One hundred days have passed since Beijing imposed a catch-all national security law on Hong Kong on July 1, the 23rd anniversary of the return of the former British territory.
Since then, the protests that convulsed the financial hub for the better part of 2019 have petered out, to the extent that local police have reputedly downsized their riot squad.
Now Beijing is pivoting to Hong Kong’s perennial housing woes, applying its expertise and experience gained from building an archipelago of artificial, militarized islands across the South China Sea.
A mammoth reclamation project is being floated as a once-and-for-all solution to Hong Kong’s land shortage and cramped housing, and all the social and political problems they bring.
The plan to create 60-100 square kilometers of land in the northern approaches to the South China Sea may also, according to observers, help Beijing wrest more control from the city’s business sector and pave way for the “ultimate absorption” of Hong Kong, now that Li Ka-shing and other local tycoons’ amicable ties with the central authorities have soured.
Beijing has been testing the water, via pro-establishment parties in the city, for a proposal to reclaim large chunks of land in mainland waters south of Hong Kong to house people and businesses priced out of one of the world’s most expensive realty markets.
The Democratic Alliance for the Betterment and Progress of Hong Kong, the city’s leading pro-Beijing outfit that controls the most seats in the legislature, has already teased the market with a new “Hong Kong town” off the Guishan Island that is under the jurisdiction of the neighboring Guangdong province.
The plots will, under Beijing’s auspices, be leased to Hong Kong mainly for public housing where its common laws will apply.
Believed to be channeling Beijing’s will, the party says the Guishan project holds the key for Hong Kong to tackle its housing crisis. The proposed reclamation site is less than three nautical miles south of Hong Kong’s Lantau Island, which houses the city’s airport.
Wang Xinchun, a former chief researcher with the Hong Kong government’s Central Policy Unit who is now a senior policy analyst with Bank of China Hong Kong, told Asia Times that his sources in Beijing indicated the initial reclamation scale could be 60 square kilometers, and the new land would be leased to Hong Kong at “a reasonable, lump-sum rent.”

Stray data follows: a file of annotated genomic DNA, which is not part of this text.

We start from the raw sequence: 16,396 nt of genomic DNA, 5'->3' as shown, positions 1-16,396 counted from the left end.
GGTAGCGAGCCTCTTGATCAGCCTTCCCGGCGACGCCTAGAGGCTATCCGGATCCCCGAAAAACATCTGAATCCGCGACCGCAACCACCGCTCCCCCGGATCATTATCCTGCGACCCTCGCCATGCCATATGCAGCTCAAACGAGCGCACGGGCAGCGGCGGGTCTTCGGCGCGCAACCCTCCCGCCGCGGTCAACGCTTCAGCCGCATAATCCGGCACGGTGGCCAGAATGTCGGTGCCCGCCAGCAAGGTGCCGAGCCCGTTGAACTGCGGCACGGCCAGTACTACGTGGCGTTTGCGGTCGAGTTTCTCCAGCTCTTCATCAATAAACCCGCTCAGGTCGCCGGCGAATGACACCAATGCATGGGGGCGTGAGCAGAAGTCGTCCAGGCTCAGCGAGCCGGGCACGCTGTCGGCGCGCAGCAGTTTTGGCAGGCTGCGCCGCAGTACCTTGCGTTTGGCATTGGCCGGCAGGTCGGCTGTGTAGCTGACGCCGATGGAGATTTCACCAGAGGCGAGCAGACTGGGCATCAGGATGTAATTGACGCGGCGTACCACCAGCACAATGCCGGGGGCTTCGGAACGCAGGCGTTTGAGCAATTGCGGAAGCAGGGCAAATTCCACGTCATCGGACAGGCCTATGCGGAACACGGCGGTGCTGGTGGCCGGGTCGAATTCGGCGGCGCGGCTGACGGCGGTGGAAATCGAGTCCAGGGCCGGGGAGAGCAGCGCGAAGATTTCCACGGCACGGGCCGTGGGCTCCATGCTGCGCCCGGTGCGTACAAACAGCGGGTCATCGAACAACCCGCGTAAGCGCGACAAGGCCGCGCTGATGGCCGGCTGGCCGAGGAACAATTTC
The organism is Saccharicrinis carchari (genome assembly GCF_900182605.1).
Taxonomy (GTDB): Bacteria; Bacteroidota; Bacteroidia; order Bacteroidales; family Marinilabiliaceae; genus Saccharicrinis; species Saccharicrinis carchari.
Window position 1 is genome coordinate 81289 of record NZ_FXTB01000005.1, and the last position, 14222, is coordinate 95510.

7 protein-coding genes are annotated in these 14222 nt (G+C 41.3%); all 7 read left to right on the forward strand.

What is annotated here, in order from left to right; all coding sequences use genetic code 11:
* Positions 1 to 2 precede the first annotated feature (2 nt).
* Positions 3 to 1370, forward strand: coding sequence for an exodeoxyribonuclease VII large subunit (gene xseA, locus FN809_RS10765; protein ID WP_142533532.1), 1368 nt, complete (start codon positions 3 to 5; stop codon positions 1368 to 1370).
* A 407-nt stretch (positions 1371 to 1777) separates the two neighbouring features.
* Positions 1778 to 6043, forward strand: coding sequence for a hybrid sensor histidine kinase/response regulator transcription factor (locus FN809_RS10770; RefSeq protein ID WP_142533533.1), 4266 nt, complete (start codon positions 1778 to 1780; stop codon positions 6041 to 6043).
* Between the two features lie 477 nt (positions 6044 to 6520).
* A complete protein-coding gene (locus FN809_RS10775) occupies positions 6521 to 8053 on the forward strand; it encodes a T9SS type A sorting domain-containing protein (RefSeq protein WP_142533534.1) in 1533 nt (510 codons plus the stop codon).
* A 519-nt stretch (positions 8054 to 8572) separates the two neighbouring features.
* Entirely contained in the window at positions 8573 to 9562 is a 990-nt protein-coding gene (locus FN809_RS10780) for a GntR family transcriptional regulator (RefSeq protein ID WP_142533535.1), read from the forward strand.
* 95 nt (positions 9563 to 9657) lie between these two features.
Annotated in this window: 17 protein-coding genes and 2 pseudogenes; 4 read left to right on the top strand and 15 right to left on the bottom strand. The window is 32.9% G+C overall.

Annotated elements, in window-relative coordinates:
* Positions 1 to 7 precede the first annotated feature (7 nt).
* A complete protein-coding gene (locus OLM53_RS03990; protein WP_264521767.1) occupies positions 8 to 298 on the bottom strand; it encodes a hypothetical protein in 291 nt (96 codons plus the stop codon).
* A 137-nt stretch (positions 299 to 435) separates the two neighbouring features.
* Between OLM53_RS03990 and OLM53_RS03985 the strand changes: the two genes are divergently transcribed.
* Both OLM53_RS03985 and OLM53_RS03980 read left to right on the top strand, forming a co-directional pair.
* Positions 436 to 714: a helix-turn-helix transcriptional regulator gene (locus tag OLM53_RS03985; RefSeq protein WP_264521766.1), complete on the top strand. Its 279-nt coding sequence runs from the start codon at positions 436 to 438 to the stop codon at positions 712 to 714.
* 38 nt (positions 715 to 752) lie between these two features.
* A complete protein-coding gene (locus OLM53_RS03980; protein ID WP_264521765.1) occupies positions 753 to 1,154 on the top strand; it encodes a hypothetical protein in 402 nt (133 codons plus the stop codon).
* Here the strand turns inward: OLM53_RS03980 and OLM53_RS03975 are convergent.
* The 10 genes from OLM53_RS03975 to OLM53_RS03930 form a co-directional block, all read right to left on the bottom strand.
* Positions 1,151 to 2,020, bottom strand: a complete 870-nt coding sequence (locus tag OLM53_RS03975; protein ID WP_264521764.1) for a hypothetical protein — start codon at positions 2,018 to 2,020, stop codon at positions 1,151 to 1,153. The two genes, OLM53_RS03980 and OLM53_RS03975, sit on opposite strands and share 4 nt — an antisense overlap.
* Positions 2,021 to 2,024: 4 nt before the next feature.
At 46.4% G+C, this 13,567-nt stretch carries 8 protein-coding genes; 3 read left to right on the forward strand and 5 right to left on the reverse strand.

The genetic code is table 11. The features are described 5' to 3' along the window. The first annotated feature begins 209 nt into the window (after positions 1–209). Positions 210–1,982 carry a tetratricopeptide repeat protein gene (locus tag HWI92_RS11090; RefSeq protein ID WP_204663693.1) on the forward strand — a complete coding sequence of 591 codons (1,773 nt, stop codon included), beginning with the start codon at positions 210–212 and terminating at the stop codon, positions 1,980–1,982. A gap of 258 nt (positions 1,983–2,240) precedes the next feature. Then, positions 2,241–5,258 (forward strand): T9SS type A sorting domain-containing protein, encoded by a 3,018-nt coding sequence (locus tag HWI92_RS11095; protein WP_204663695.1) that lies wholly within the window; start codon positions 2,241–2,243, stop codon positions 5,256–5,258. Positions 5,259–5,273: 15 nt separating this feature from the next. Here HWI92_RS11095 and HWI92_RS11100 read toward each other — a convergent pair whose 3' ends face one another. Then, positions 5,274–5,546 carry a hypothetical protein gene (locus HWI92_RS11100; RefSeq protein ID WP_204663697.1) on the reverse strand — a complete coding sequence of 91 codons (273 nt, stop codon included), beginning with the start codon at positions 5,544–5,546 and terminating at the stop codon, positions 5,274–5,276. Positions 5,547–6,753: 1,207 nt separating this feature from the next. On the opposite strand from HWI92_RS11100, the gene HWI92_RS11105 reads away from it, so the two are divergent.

A policy report from the Hong Kong Realty Federation laid out more details about the project. The 60 square kilometers would be reclaimed over two decades to provide space for about 280,000 homes and 700,000 Hongkongers.
The Yazhou Zhoukan (Asia Weekly) magazine revealed that the Chinese State Council’s Hong Kong and Macau Affairs Office had solicited policy recommendations from the city’s media and academia and drafted a report for top policymakers in Beijing to weigh options to reach a decision.
The project’s other key proponents include Tung Chee-hwa, Hong Kong’s first post-handover leader who served between 1997 and 2005 and now a deputy chair of the Chinese People’s Political Consultative Conference. Tung has thrown his weight behind the Guishan plan via his Our Hong Kong Foundation.
The foundation’s head of public policy research Stephen Wong is quoted by China News Service as saying that a new mainland-built new town for Hong Kong could guarantee ample land supply in the next few decades. If the plan were to materialize, it could alter the course of Hong Kong’s economic and commercial development to prepare for 2047, the year Beijing’s pledge of a high degree of autonomy officially expires.
A debate is thus heating up in Hong Kong, with the opposition and many who are skeptical of Beijing’s motives mustering efforts to oppose the proposal. Some allege that Beijing is conspiring to grab more control from the city’s government and the business community, who may have little input during the consultation and construction of the project, which lies outside the city’s jurisdiction.
Opponents also say local developers may be turfed out in future land sales when Chinese firms carve up plots and Hongkongers could even be subject to political and background checks before being allowed to move into homes on the island.
Also, if the project is greenlighted despite all the odds, the artificial island will be among the largest of its kind in the South China Sea and both Hong Kong and the mainland will have to fork out hundreds of billions of yuan for reclamation as well as peripheral projects such as tunnels and bridges.
Several Chinese state-owned contractors, whose fleet of barges and bulldozers are at work across the South China Sea to expand reefs and islets into bases for the military, could be set to be awarded fat contracts for the project.
Leading beneficiaries are expected to include China Communications Construction, China State Shipbuilding and several of their subsidiaries. They and others were recently sanctioned by the United States for aiding the People’s Liberation Army’s “predatory expansions” in the disputed waters.
These state-owned builders have never made public their costs of land reclamation projects for the PLA. Observers in Hong Kong are concerned about the Guishan project’s potentially prohibitive bills and cost overruns that may drain the city’s fiscal reserves to the advantage of these SOEs.
The Hong Kong government, meanwhile, has yet to voice its support for the project. Reckoning with ever-growing waiting times for public housing as more than 270,000 applications are piling on its desk, the city’s government previously suggested a separate reclamation project in the city’s own waters.
Delaying tactics at the legislature and blowback from green groups, meanwhile, threaten to scupper the plan.